During her summer 2009 internship, Dartmouth College student Nina Brekelmans worked closely with several whistleblowers as part of POGO's investigation into corruption at the Federal Emergency Management Agency (FEMA). She also had the opportunity to meet with the director of the Office of Government Ethics while researching an amendment to the Federal Advisory Committee Act and to collaborate with POGO investigator Michael Smallberg on several blog posts.

"All of the staff was very welcoming, helpful, and unintimidating right from day one, establishing such a great office environment that I often forgot I was at 'work.' Nevertheless, they (we!) accomplish so much. ... I could tell that, whenever I discussed work with my D.C. intern friends, my experiences at POGO made them envious."


John Cappel

Princeton student John Cappel interned with POGO during the summers of 2008 and 2009. While here, he contributed research to a report on the Department of Homeland Security's Office of Counternarcotics Enforcement, attended a congressional hearing on small business contracting reform, and worked to update POGO's Federal Contractor Misconduct Database. He also edited congressional testimony for POGO Executive Director Danielle Brian and General Counsel Scott Amey.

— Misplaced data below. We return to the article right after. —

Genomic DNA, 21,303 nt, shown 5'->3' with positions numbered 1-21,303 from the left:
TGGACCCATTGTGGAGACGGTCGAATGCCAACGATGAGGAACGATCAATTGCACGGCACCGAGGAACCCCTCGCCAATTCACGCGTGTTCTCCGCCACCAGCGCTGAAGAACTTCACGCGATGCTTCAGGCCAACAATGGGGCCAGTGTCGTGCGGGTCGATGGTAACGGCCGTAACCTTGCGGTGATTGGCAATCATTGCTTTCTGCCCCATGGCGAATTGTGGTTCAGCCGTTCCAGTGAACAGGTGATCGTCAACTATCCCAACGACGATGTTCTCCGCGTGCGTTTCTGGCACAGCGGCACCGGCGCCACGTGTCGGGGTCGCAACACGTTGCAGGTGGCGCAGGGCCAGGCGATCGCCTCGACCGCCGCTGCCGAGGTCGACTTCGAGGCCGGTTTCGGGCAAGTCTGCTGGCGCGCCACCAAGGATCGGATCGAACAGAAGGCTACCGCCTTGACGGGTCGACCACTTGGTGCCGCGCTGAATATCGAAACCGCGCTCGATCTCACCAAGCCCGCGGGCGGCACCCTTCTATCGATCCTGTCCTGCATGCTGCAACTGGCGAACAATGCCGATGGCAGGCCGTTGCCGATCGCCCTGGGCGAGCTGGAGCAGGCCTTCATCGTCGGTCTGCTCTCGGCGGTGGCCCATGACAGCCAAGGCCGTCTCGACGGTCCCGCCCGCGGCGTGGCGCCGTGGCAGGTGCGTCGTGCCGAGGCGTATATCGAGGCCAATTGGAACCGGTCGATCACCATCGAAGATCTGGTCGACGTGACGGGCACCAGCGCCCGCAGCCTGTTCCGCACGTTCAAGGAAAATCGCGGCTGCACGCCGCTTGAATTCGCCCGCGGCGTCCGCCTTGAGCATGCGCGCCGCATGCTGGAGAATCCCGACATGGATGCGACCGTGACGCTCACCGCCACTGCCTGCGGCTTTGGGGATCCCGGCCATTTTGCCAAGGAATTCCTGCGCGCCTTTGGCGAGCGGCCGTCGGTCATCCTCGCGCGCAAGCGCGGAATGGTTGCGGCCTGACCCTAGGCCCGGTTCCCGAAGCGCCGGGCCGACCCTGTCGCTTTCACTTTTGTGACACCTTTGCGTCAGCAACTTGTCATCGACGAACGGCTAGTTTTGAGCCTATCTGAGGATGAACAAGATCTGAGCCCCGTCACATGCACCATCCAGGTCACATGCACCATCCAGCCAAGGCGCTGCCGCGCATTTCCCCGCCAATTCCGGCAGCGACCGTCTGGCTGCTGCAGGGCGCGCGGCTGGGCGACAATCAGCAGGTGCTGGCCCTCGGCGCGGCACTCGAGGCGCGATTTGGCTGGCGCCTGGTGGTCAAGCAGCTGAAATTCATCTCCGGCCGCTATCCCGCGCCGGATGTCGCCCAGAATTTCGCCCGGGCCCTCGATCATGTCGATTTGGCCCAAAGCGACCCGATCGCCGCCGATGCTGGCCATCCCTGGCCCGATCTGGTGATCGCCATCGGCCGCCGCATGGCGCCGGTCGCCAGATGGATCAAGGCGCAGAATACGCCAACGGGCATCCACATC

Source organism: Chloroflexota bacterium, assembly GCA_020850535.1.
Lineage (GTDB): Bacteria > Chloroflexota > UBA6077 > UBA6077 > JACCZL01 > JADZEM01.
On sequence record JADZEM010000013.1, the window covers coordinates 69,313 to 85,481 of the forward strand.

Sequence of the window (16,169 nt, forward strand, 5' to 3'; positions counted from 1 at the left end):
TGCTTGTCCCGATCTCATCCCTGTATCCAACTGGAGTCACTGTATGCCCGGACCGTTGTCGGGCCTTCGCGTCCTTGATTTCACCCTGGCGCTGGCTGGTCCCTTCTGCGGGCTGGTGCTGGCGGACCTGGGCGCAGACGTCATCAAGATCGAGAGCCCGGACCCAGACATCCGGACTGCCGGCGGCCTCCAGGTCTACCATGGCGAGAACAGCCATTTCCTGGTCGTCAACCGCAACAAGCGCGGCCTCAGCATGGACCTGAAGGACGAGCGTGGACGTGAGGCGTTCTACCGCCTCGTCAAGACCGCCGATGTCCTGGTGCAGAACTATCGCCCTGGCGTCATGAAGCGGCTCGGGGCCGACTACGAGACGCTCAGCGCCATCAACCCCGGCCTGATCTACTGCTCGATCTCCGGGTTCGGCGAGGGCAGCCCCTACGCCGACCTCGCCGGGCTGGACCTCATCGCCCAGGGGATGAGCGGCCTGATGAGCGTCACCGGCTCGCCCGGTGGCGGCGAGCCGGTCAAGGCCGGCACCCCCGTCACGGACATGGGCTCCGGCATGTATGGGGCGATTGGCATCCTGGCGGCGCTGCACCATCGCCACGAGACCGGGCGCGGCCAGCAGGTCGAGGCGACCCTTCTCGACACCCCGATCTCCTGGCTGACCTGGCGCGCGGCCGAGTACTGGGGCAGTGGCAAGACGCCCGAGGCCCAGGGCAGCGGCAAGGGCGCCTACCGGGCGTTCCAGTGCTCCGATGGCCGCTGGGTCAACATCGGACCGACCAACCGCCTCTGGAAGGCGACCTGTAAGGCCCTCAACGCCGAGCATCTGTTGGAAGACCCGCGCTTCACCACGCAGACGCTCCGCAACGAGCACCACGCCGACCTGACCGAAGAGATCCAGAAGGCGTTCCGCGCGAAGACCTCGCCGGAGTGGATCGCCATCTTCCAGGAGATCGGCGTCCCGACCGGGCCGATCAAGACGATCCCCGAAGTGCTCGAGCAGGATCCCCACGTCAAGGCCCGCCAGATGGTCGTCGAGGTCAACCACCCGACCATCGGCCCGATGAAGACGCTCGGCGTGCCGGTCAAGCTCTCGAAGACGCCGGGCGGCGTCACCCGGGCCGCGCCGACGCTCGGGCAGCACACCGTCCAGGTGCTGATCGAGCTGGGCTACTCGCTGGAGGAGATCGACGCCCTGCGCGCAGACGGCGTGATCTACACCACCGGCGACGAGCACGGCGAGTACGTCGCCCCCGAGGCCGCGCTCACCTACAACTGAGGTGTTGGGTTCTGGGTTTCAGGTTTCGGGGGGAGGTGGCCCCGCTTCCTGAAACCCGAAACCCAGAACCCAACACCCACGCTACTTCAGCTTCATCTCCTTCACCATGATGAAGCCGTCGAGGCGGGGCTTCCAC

"I was already halfway done with applications for congressional internships for this summer when I realized that few internships, congressional or otherwise, were likely to match the combination of meaningful work and a friendly environment that I experienced in my internship at POGO last summer."


Kelli Baldwin

University of North Carolina at Chapel Hill student Kelli Baldwin spent the summer of 2008 at POGO investigating Inspector Generals (IGs) at various government agencies. Her research was heavily utilized in two POGO reports on IG accountability, as well as in blog posts and press releases.